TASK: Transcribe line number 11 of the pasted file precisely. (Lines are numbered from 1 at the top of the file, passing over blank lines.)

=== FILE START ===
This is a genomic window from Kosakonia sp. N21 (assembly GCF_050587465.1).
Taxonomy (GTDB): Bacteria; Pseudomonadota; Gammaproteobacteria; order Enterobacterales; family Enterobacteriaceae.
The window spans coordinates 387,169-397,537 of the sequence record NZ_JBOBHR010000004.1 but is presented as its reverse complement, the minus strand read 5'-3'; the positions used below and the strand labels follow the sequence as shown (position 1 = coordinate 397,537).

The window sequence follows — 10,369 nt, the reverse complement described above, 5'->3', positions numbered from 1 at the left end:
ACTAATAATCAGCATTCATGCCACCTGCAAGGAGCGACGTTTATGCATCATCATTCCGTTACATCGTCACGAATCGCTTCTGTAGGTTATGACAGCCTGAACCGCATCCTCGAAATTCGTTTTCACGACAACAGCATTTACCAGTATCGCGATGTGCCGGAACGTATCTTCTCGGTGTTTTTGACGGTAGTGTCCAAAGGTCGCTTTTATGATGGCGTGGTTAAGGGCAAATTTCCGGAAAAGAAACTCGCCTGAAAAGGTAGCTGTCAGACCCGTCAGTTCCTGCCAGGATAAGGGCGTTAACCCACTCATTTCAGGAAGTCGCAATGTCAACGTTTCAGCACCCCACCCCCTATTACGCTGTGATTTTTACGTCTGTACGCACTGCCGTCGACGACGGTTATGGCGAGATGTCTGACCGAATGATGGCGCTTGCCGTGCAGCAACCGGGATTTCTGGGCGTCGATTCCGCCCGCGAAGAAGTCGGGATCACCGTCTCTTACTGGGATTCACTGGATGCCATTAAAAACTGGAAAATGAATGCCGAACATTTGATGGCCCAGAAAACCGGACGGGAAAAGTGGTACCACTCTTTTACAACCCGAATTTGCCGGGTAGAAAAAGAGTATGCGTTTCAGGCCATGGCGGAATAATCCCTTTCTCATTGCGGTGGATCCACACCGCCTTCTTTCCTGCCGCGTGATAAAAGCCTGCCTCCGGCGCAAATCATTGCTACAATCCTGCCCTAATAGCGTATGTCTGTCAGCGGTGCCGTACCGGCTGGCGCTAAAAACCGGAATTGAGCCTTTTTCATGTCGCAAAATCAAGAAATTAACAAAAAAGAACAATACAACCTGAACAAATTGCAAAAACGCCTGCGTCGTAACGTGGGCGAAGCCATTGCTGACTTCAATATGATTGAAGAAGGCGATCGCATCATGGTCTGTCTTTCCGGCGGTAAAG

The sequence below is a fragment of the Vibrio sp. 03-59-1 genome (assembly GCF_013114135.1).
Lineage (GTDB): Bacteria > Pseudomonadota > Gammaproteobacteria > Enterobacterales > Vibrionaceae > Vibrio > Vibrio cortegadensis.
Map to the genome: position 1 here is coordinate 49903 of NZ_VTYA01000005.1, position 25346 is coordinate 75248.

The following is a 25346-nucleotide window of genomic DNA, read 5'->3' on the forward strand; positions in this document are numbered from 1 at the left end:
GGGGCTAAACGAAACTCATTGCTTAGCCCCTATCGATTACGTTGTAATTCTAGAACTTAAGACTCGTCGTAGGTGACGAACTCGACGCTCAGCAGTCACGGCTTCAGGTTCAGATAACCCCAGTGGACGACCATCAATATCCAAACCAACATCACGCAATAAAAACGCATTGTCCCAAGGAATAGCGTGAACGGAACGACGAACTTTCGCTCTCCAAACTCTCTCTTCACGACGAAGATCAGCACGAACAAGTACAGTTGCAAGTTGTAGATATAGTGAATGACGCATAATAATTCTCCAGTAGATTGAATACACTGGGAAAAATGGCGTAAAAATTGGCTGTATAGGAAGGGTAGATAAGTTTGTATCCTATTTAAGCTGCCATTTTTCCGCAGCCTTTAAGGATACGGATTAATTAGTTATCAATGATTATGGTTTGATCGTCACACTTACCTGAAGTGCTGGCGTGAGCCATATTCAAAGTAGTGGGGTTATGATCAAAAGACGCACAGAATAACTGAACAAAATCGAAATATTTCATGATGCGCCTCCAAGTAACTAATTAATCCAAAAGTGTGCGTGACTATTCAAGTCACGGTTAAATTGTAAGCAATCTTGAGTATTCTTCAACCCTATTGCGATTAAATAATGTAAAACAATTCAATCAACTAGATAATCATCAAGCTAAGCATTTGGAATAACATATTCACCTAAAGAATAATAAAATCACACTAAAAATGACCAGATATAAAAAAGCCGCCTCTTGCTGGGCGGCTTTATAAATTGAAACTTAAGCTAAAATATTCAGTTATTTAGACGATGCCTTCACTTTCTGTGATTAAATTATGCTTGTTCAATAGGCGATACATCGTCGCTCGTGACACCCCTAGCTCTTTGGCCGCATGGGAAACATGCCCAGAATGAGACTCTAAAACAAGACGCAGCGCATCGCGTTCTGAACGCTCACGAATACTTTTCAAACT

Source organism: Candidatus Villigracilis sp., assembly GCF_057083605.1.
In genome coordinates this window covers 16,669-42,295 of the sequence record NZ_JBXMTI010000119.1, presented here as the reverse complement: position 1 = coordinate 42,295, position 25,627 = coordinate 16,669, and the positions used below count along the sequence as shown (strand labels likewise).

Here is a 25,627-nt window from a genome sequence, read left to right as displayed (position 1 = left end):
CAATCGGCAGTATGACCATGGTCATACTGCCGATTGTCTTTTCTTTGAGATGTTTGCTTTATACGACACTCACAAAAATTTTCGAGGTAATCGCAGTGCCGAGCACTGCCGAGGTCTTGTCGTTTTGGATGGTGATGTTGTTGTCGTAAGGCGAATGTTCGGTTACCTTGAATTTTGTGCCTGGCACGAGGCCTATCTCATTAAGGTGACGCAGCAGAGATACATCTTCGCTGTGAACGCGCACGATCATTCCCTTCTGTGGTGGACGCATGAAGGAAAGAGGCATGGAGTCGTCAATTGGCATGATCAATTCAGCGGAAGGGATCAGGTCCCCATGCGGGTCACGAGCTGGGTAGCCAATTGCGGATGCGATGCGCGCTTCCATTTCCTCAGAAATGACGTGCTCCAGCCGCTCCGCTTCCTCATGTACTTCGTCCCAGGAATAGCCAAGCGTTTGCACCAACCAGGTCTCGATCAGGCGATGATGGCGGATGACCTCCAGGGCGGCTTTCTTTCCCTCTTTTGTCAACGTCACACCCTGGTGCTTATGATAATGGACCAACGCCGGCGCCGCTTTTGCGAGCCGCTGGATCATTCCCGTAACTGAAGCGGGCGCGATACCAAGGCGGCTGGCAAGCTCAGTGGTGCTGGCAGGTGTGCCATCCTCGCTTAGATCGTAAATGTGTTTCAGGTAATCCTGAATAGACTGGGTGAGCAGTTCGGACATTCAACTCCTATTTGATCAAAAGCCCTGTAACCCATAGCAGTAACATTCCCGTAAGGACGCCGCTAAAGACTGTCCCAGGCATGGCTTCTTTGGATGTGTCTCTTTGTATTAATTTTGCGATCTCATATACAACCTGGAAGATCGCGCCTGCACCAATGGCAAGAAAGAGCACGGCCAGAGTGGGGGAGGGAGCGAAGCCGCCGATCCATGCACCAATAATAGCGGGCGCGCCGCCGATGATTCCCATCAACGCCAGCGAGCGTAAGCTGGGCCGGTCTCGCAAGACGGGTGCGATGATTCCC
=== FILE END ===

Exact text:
Source organism: Candidatus Villigracilis sp., assembly GCF_057083605.1.